3 minutes read

By Sue Hirst, Director of CFO On-Call

The ‘Cloud’ is a term for describing online software delivery and data housing. Until recent years, most business owners have used software and kept data on their computer hard disk.

Software updates had to be downloaded and data had to be backed up and a copy kept off-site for security purposes. Data had to be transferred between bookkeepers, businesses and accountants.

There is now a better way – via the Cloud.

Cloud Commerce provides the ability to work on live data anywhere, anytime. Staff can work from home at midnight if it suits them; advisors can fix up issues that SMEs raise, without having to travel to get the ‘true’ data and reduce the risks associated with loss of access to files and apps.

Most of us have been banking in the Cloud for many years now and Cloud Commerce is now the ‘norm’.

The pros of Cloud Commerce far outweigh the cons. Some people worry about the security of their data and about the Internet going down.

Having data on computer hard disks is less secure than having it in the Cloud!

Most cloud commerce organisations use extremely reputable and use secure servers for housing systems and data.

In most cases, the internet is reliable and rarely malfunctions, when it does, it’s generally for hours rather than days. We are on a path to greater Internet speed every day.

What should you be looking for in an online accounting system?

Here are some questions to ask:

  • Is it provided by a reputable and solid organisation? Who is involved?
  • Where is the system and data housed and is it safe?
  • If it’s free, how much will it cost to retrieve data if you chose to move to another system?
  • How is support delivered?
  • Is there a local presence or is it a ‘faceless’ Internet page?
  • Does it create greater efficiencies than desktop software, such as automatic bank feeds to reduce bookkeeping data entry time?
  • What functions does it include?
  • Does it handle local taxes and compliance?
  • Is it scalable with ‘Add-Ons’ such as Inventory, Job Management, CRM, Payroll, E-commerce, etc.?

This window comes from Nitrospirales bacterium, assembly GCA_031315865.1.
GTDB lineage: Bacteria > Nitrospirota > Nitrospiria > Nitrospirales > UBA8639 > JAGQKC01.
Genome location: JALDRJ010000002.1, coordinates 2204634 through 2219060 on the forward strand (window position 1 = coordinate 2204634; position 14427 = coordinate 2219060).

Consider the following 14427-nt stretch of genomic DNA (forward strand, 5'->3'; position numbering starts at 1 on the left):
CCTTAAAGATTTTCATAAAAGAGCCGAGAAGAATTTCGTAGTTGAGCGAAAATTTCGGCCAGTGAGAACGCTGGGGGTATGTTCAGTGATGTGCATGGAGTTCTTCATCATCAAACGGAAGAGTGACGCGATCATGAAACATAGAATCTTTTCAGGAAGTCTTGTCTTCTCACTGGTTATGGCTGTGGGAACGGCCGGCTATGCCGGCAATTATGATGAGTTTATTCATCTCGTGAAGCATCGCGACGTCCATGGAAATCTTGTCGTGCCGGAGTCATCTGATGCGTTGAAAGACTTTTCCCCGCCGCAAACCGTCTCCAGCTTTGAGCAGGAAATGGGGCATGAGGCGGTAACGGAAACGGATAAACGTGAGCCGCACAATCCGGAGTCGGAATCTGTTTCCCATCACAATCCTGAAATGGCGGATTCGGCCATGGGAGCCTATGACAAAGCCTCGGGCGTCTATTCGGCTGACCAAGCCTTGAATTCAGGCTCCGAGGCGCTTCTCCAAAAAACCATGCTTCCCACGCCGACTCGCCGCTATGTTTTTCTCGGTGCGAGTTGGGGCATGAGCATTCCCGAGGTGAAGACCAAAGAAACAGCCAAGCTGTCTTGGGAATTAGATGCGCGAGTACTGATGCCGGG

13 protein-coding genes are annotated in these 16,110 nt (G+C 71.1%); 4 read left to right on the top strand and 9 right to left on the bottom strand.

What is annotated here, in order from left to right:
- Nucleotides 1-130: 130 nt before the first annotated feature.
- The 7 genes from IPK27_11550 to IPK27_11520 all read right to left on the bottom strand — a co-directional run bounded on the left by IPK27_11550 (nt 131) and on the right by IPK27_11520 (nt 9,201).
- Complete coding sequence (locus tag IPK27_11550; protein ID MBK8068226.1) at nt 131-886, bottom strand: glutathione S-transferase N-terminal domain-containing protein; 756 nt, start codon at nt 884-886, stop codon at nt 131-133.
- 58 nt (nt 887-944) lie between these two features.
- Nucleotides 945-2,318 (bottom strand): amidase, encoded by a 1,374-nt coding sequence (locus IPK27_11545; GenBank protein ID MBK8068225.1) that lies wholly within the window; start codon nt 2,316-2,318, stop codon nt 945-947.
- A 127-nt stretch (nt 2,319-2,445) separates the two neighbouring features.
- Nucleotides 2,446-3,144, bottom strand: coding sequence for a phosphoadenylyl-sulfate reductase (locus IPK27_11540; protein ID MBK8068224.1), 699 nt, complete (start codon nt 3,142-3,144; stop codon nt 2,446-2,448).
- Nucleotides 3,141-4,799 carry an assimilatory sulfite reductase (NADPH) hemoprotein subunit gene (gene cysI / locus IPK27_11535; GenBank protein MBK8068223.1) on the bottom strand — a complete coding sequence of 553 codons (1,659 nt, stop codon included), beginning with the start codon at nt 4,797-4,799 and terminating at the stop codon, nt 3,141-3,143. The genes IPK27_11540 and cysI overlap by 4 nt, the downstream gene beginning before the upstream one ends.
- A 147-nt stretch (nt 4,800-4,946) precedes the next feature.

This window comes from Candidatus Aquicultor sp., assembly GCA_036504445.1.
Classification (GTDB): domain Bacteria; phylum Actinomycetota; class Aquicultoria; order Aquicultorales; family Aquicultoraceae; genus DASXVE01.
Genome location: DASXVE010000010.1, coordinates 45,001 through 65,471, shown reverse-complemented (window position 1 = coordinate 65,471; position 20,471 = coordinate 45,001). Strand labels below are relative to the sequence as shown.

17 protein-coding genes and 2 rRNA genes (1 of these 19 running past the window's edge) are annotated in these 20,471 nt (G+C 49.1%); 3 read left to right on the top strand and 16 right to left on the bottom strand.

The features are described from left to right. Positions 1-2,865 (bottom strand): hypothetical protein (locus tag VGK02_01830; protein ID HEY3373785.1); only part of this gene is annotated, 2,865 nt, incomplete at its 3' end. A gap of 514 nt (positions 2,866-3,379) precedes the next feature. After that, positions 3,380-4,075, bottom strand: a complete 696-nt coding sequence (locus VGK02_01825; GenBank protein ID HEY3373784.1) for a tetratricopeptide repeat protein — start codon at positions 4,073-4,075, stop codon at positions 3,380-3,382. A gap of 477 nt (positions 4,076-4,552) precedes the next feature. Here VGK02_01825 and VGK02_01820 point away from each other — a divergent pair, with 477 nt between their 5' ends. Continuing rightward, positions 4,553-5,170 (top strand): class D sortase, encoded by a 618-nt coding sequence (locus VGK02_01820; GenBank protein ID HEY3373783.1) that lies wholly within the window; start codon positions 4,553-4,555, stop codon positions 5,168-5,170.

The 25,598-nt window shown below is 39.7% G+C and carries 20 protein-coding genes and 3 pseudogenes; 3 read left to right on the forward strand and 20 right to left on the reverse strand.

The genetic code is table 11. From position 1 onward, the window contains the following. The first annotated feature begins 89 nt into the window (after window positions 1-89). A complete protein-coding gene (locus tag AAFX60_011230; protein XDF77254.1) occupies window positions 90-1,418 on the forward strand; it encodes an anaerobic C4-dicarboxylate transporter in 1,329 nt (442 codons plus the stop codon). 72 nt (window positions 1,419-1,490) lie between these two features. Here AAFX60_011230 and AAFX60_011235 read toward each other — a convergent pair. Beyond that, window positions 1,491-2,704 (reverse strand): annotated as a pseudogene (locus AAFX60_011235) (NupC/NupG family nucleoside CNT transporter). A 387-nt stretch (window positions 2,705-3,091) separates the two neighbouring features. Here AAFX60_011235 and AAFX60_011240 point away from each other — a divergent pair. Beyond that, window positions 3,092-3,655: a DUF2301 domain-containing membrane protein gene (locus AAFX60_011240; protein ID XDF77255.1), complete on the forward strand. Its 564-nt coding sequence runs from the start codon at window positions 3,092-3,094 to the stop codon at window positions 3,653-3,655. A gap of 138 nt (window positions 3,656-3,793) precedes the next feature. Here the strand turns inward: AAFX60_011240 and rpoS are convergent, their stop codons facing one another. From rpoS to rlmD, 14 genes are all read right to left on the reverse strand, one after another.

• How much training is available for users and how do I access it?
  • Are there a good number of advisors who work with the system?
  • Will it create efficiencies working with your Accountant and will it reduce their fees?

The smart model for cloud commerce is to build a robust general accounting engine and allow for seamless integration of add-ons. This follows the ‘best of breed’ theme and means each provider can focus on and provide the very best solution using their know-how.

Add-ons such as Inventory management, Job management, E-commerce, CRM, Mobile workforce management would be very difficult for one provider to develop effectively.

Here’s a typical business using desktop software scenario:

The bookkeeper enters all transactions and has to perform bank reconciliations, check each bank transaction from a bank statement against the accounting system and tick them off.

Pretty much all of the Cloud Accounting systems have bank feeds, which means they are linked to the bank account and entries are automatically fed into the system.

The system recognises the amount of the bank transaction and matches up with its own transactions. All the bookkeeper has to do is click the OK button.

Some systems also have system-to-system transactions, i.e. if a supplier and customer are working on the same system, purchase orders and invoices can be automatically received into each system without the need for a bookkeeper to enter them.

The time and cost saving of this repetition can far outweigh the monthly subscription fee of an online accounting system.

Probably the biggest benefit of online software is the ability for business owners and CFO advisors to have real time access to vital financial information.